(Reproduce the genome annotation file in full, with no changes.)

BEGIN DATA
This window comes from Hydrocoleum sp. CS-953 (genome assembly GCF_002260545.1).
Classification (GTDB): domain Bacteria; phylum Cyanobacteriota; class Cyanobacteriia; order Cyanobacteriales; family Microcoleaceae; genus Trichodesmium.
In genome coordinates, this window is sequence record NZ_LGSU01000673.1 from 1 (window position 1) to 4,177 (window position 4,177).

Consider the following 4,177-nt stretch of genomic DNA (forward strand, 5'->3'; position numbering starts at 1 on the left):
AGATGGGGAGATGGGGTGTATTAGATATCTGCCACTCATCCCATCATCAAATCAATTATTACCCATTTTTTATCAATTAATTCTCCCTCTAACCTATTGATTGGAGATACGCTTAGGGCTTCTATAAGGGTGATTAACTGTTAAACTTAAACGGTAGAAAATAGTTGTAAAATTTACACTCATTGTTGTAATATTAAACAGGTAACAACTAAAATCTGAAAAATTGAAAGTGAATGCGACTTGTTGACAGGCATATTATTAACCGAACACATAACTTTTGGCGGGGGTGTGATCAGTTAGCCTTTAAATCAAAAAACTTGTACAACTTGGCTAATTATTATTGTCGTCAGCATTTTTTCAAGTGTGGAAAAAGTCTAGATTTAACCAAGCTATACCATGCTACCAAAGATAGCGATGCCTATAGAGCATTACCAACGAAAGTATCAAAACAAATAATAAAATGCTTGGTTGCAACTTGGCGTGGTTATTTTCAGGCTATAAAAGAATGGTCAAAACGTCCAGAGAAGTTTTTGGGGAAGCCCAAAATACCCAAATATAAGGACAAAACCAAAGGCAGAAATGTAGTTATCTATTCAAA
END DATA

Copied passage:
This window comes from Hydrocoleum sp. CS-953 (genome assembly GCF_002260545.1).
Classification (GTDB): domain Bacteria; phylum Cyanobacteriota; class Cyanobacteriia; order Cyanobacteriales; family Microcoleaceae; genus Trichodesmium.
In genome coordinates, this window is sequence record NZ_LGSU01000673.1 from 1 (window position 1) to 4,177 (window position 4,177).

Consider the following 4,177-nt stretch of genomic DNA (forward strand, 5'->3'; position numbering starts at 1 on the left):
AGATGGGGAGATGGGGTGTATTAGATATCTGCCACTCATCCCATCATCAAATCAATTATTACCCATTTTTTATCAATTAATTCTCCCTCTAACCTATTGATTGGAGATACGCTTAGGGCTTCTATAAGGGTGATTAACTGTTAAACTTAAACGGTAGAAAATAGTTGTAAAATTTACACTCATTGTTGTAATATTAAACAGGTAACAACTAAAATCTGAAAAATTGAAAGTGAATGCGACTTGTTGACAGGCATATTATTAACCGAACACATAACTTTTGGCGGGGGTGTGATCAGTTAGCCTTTAAATCAAAAAACTTGTACAACTTGGCTAATTATTATTGTCGTCAGCATTTTTTCAAGTGTGGAAAAAGTCTAGATTTAACCAAGCTATACCATGCTACCAAAGATAGCGATGCCTATAGAGCATTACCAACGAAAGTATCAAAACAAATAATAAAATGCTTGGTTGCAACTTGGCGTGGTTATTTTCAGGCTATAAAAGAATGGTCAAAACGTCCAGAGAAGTTTTTGGGGAAGCCCAAAATACCCAAATATAAGGACAAAACCAAAGGCAGAAATGTAGTTATCTATTCAAA